Now that is anathema to people like myself (grew up in New England) who are weaned on the sport from the time we can walk. But let's face facts:
- It's not nationally popular: A brutal truth to be sure, but an accurate one. As detailed here, the 2004 Conference Finals were out-drawn in tv viewership by the Indianapolis 500 time trials. Time trials! And it's not even NASCAR!
- Their TV contracts are lousy: The big money for team sports is found in the television contracts they put out for bid. The NFL TV deal brings each team around $80 million dollars per year in national contracts alone. The NHL? A measly $14.9 million per team. Why? No one watches.
- The rules are difficult for a causal viewer to follow:Offsides, icing, red lines, blue lines, sticks above the waist touching the puck. It's not a "newbie" friendly game.
- Hockey venues are limited in revenue generation: Maybe, if a team is lucky, they have 20,000 seats to fill for their 41 home games. Baseball stadiums have b/t 35,000 - 76,000 seats for 81 home games. True, basketball teams have similar demographics and NFL franchises have 60,000+ seat stadiums for only 8 home games. But these two sports have salary caps and other devices to preserve fiscal sanity.
- It's hard to build a fan base:Kids can easily grow up playing baseball, football and basketball. All you need is the ball, a minimal amount of equipment, and an open field (or one of the billion basketball courts found in every city and town). But hockey needs ice. And sticks. And pucks. And pads. And goals. It's an expensive game. If kids can't just play it when they want, it's going to be harder to draw them in and have them grow up with the game.
- Players are delusional over their salaries: This is the big one. Here is the stat you need to know: $2,300,000 - $1,830,126. The first number is the average salary for a baseball player. The second is the average salary of a hockey player. That is a difference of roughly $500,000. Baseball teams play twice as many home games in front of crowds easily twice the size of hockey crowds. There is no way that the average hockey salary should be that close. The vast difference in revenue generation demands it.
And that is the real problem. Yes, baseball salaries are out of control, and one day that will become an issue. But not today. The game schedule and seating provide adequate revenue growth, along with the luxury tax. But hockey? The sport as a whole lost $273 million in 2002-2003. Only six teams turned a profit, averaging a measly $6.4 million. Player salaries consume 75% of total league revenues. You simply cannot function in that manner.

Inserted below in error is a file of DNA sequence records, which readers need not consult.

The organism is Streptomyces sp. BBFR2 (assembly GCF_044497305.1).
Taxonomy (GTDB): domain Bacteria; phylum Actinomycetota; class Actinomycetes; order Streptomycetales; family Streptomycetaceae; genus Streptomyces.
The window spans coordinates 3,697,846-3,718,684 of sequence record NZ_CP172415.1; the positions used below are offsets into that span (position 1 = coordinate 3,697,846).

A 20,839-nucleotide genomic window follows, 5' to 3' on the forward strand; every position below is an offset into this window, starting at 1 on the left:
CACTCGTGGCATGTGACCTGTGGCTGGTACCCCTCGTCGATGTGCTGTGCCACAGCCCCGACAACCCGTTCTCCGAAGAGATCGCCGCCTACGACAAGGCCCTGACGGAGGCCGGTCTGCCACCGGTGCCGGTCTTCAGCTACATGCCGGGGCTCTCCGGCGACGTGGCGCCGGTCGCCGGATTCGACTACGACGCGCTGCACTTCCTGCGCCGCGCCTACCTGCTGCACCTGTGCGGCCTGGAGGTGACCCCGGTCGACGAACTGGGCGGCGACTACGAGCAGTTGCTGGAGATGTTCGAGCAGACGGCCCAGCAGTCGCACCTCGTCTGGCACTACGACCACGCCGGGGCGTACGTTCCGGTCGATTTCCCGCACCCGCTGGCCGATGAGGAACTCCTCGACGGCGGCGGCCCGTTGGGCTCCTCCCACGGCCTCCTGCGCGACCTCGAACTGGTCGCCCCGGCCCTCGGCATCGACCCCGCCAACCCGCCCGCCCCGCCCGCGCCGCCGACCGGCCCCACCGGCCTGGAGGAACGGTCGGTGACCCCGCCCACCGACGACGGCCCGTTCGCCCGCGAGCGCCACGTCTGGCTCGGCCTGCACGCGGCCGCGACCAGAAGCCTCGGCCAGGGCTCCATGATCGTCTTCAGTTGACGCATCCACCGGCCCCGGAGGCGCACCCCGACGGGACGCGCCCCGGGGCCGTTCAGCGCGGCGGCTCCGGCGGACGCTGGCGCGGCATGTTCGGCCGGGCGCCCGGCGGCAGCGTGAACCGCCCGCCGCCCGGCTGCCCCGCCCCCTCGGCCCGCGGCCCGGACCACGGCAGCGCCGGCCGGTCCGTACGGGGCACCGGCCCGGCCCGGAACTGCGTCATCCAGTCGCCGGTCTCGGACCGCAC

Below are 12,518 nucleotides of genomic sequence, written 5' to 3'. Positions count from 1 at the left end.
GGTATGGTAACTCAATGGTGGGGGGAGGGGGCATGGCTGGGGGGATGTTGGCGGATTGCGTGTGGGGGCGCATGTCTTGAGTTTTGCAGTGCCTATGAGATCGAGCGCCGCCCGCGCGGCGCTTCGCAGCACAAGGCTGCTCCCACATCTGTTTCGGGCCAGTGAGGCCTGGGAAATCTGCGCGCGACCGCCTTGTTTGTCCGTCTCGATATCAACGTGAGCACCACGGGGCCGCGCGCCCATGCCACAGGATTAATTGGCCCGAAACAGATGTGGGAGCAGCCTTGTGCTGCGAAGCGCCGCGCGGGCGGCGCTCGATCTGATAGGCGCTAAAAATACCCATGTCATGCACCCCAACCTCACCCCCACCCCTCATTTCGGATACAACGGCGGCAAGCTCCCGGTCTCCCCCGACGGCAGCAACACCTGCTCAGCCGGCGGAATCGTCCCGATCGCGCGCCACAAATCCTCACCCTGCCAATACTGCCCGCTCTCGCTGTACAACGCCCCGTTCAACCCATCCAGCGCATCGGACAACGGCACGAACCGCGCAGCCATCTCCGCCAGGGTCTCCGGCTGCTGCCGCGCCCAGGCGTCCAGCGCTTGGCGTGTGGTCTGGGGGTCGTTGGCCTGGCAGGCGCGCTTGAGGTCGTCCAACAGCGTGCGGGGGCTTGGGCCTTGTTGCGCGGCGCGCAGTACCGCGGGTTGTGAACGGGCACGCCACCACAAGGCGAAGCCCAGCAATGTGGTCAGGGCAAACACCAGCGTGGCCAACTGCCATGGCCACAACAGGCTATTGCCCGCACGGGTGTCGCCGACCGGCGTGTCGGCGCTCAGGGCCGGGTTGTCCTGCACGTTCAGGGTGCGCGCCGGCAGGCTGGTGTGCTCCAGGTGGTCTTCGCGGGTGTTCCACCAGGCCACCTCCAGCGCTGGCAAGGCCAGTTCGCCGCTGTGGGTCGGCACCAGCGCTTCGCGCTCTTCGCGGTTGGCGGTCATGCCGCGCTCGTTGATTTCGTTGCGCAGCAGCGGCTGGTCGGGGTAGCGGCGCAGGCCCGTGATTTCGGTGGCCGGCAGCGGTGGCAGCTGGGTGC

And believe me, I am not letting the owners off the hook here. They have made some ludicrous bids for players (hello, Tom Hicks) that sent wages out of control.
But the players and their agents are equally to fault for that problem. The agents put one team against another to sign their player, who holds out for the most money. And without an artificial barrier to control the process, you end up with the fiscal disaster that is the NHL.
The fact is that this league needs a cap. No one seems to be able to control their lust for money. I am sure players look at the other leagues and wonder why they can't be paid the same. It's simple: your sport simply isn't popular enough to sustain that kind of spending. Deal with it. But we also need a cap to save the owners from themselves. Too often they preach fiscal control while spending hand over fist.
But that isn't enough. With only a cap, the inequity that currently exists would only reverse itself. Owners would pocket the vast majority of revenues and players would get the short end of the stick. Some other mechanism needs to be built in. Be it a "Larry Bird" exemption-type rule or the "franchise player" designation the NFL uses. Maybe a rule that would allow unlimited contracts for players who were originally drafted by the team, while traded players and free-agent signees must fit into the salary-cap structure.
Or maybe the pipe dream. Lower ticket prices so regular fans could attend hockey games once more without emptying their wallets. Sadly, there's a better chance of hockey being played in October than that happening.
But neither side will budge. And so we find ourselves on the verge of a hockey-free season.
The danger is that the owners and player may find out we don't really have a problem with that.
Tuesday, September 14, 2004
Kerry may suck, but Bush takes suck-itude to a new level. Brad at the Brad Blog lays down some knowledge for the masses.
Let's face it. If the two of us can agree that Bush is a disaster, then you know he's doing something wrong.
Okay, it's pretty obvious by now that those stunning "60 Minutes" Bush/Texas ANG documents are fradulent. Incorrect nomenclature. Formatting differences. People who CBS claimed "verified" the docs actually didn't. Matley is saying he couldn't prove them authentic. I mean, their "big gun" on the news was Bill Glennon, an IT consultant. He had to admit that he is not a document expert and couln't vouch for the authenticicty of the memos.
But the big thing was that CBS wouldn't give him copies to look at. He had to review the docs online.